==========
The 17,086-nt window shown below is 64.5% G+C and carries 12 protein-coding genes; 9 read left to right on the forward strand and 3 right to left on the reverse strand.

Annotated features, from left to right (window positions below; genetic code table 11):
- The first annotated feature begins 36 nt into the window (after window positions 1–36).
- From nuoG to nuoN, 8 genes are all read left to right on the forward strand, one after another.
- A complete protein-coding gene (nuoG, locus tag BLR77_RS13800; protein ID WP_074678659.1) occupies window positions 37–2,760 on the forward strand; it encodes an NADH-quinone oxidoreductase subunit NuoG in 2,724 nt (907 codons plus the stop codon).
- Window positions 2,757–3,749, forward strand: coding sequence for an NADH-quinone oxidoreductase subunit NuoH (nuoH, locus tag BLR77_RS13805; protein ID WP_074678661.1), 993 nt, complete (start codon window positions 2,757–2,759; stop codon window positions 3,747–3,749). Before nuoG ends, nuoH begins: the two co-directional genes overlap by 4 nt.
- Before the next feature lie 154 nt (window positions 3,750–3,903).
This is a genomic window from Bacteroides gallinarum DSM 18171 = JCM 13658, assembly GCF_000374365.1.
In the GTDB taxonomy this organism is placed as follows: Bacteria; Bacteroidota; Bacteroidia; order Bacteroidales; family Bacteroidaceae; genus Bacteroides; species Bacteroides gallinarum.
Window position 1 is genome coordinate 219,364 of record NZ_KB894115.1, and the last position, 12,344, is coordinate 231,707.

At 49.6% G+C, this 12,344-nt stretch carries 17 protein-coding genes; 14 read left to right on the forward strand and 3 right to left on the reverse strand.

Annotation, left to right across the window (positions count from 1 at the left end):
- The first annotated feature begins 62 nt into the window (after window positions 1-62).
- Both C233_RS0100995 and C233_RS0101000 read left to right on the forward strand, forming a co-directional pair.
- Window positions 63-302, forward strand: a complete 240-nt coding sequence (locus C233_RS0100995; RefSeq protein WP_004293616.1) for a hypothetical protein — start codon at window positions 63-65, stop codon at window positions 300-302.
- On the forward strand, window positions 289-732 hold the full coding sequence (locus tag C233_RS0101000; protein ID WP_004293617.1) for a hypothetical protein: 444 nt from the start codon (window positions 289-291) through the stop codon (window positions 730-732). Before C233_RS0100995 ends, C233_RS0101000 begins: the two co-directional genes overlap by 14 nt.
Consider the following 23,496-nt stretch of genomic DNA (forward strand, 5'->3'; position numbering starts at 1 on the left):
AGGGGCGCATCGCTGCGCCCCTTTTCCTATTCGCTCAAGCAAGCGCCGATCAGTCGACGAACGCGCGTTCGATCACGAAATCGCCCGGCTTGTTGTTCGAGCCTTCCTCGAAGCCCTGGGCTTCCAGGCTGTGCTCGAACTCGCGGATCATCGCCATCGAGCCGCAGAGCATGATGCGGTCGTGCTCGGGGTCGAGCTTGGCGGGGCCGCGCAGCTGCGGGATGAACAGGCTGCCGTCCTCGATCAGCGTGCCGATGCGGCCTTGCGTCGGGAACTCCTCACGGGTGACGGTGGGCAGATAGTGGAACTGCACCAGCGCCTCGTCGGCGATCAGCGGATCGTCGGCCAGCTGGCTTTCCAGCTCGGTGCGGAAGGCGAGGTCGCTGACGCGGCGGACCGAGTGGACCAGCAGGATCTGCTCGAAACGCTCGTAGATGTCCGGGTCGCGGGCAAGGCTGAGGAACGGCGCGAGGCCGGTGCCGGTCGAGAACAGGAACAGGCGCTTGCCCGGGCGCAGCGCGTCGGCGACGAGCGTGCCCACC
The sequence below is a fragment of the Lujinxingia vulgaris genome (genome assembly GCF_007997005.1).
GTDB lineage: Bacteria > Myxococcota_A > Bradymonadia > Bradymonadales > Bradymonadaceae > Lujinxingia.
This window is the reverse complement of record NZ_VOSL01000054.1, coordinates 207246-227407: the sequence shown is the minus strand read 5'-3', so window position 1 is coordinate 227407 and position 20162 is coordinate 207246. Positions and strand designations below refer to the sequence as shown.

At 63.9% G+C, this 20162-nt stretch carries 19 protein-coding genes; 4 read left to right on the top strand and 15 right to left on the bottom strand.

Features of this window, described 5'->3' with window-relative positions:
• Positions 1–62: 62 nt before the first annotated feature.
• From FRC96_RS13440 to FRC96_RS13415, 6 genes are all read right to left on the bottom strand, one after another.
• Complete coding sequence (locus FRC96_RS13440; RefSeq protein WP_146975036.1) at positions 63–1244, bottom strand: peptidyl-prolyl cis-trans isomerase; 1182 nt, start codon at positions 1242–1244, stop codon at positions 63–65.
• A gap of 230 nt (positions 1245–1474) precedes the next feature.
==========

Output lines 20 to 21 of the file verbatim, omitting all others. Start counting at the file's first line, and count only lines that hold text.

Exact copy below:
GTDB lineage: Bacteria > Myxococcota_A > Bradymonadia > Bradymonadales > Bradymonadaceae > Lujinxingia.
This window is the reverse complement of record NZ_VOSL01000054.1, coordinates 207246-227407: the sequence shown is the minus strand read 5'-3', so window position 1 is coordinate 227407 and position 20162 is coordinate 207246. Positions and strand designations below refer to the sequence as shown.